Israeli Composers

When Israeli music is mentioned, one immediately imagines young pioneers romping around a campfire singing Hava Nagila and dancing a hora. Or perhaps a klezmer band playing variations on Eastern European music with a minor key Mediterranean intonation. In reality, there is a concert music tradition which is definitely Israeli in character and, unfortunately, largely unknown.

Israeli concert music can be divided into three broad categories: Those composers trained in Europe who, because of the conditions prevalent in Europe, emigrated to Israel in the second quarter of the 20th century; those composers born in Israel and trained by the first group and finally those Israeli–born–composers who have been trained by native born Israelis.

The most prominent of Israeli composers is Paul Frankenberger, born in Munich in 1907; trained at the Munich Academy of Arts, 1915 to 1920; assistant conductor in Walter and Knappersbusch, 1920 to 1924; then conductor at Augsburg from 1924 until 1931. He then abandoned conducting and devoted himself to teaching and composition. In 1933, he emigrated to Tel Aviv and changed his name to Paul Ben-Haim. Some of his works include the Concerto Grosso of 1931, Symphony No. 1 of 1940 and Symphony #2 of 1945. In 1953, he won the Israeli State Prize for the composition Sweet Psalmist of Israel scored for harp, harpsichord and orchestra. This has just been reissued on Sony Classic Royal Addition with Bernstein conducting. This is part of a set that includes Ernst Bloch's Avodah Kodesh (Sacred Service) with Robert Merrill and Lukas Fosss Song of Songs with Jennie Tourel. Ben-Haim's music can best be described and late romantic with an Oriental/Mediterrean overrtone. He embodies the general tendencies of this group of composers who were trained in the classic late romanctism of the late 19th, early 20th century. After escaping from the difficulties of European life, they turned to the life that they were embarking on and like VaughnWilliam, Bartok, Kodaly and Grainger, they began to incorporate the music and folkways of the country of which they became part of. Ben-Haim died in 1984

Another composer of this time was Arthur Gelbrun, born in Warsaw 11 July 1913. He studied at the Warsaw State Conservatory and with Alfred Casella at the Academia Chigiana in Siena. He then returned to Warsaw and played violin and viola with the Warsaw Philharmonic Orchestra. He went to Switzerland with Radio Lausanne and then became conductor of the Zurich Tonhalle Orchester until 1948. He emigrated to Israel in 1948. Performed as guest conductor of the Israel RSO, the Kibbutz youth choir and the Inter-Kibbutz orchestra. He is now professor of composition and conducting at the Academy of Music, Univ. Of Tel Aviv. His music is primarily romantic with modest use of serialism and new techniques. I personally know very little about his music and have only one composition in my collection; Lamento (from Five Pieces) for Cello Solo, performed by Michael Haran, cello with Alexander Volkov, piano and Ayal Rafiah, percussion on Music from Israel Disc No. MII-CD-7.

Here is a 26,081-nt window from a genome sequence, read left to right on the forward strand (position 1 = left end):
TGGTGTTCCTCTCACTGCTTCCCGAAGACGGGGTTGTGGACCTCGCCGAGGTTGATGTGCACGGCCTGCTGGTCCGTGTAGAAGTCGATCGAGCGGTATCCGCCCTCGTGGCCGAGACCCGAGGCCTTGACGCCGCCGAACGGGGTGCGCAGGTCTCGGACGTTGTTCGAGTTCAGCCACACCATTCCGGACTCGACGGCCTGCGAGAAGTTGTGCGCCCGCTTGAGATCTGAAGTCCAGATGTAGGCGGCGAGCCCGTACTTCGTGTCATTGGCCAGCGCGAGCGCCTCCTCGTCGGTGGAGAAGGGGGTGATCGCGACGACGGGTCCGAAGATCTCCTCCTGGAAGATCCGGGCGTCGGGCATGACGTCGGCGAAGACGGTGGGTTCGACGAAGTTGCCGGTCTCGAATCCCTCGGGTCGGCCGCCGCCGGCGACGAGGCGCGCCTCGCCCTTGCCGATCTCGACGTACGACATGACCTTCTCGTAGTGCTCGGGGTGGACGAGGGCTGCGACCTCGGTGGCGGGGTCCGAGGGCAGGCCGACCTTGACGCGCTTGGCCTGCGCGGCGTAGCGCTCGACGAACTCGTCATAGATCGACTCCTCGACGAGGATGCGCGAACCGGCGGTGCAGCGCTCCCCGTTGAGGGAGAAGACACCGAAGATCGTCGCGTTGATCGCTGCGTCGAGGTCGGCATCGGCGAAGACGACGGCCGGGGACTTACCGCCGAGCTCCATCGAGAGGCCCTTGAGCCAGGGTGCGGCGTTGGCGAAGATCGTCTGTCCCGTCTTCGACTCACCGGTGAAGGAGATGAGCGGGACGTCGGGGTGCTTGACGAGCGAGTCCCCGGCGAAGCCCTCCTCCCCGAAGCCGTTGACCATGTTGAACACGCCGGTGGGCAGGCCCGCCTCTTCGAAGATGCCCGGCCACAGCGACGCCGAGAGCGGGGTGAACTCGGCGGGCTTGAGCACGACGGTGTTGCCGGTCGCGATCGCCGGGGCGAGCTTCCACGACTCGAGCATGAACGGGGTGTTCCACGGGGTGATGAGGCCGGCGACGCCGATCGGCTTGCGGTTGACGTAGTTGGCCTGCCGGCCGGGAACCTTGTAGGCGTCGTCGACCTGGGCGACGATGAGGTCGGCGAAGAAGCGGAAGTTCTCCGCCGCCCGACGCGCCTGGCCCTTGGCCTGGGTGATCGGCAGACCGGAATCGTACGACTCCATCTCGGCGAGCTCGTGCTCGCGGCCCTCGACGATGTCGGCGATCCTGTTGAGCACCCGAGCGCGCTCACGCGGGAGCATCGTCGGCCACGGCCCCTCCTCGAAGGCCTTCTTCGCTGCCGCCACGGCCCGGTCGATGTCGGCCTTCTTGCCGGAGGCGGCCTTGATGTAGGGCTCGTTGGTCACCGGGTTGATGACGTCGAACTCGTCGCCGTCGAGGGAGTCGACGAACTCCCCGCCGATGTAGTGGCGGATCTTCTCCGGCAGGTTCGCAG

A composer with a greater degree of international recognition was Odeon Partos. Partos was born in Budapest on 1 October 1907. He was a child prodigy and studied with Hubay. In the 1920', he played violin and viola with the Stadtorchester Budapest Konzert Orch. In moved to Berlin and was first violin at the Jewish Cultural Center. In 1935, he then went to Baku where he taught violin and composition at the Academy. In 1938 Bronislav Huberman, founder of the Israel Philharmonic Orchestra invited him to become first violist; a post that he remained at until 1956. He was also violist with the Israel Quartet until 1956. He then taught strings, composition and conducting at the Academy of the University of Tel Aviv. He died in Tel Aviv 6 July 1977

In Europe, he was steeped in the modern music of Bartok and Kodaly. In Israel, he turned to a study of Israeli folk music, working closely with Bracha Zafira, the noted folklorist, especially in Sephardic material. Some early compositions were Four Folk Songs followed by Four Israeli Tunes for String Instruments and piano. Two noteworthy works in the Sephardic are Haquanot for flute, piano and strings, and Maqamot for flute and string quartet. A piece that get international recognition is Yizkor (service for the dead) for viola and orchestra. Several recordings of this piece do exist.

In 1960, he composed a 12 note threnody called Tehillim Dunyot and for his own needs: Sinfonia Concertante for Viola and Orchestra and Agada for viola, piano and persussion.

His writing for strings include eastern practices, such as very long notes, richly varied embellishments and microtonics, all to be found in Maqamot, Psalms, Shiluvim for viola and chamber orch. and Netuvim. Serial works include Arpihyot and Mizmor.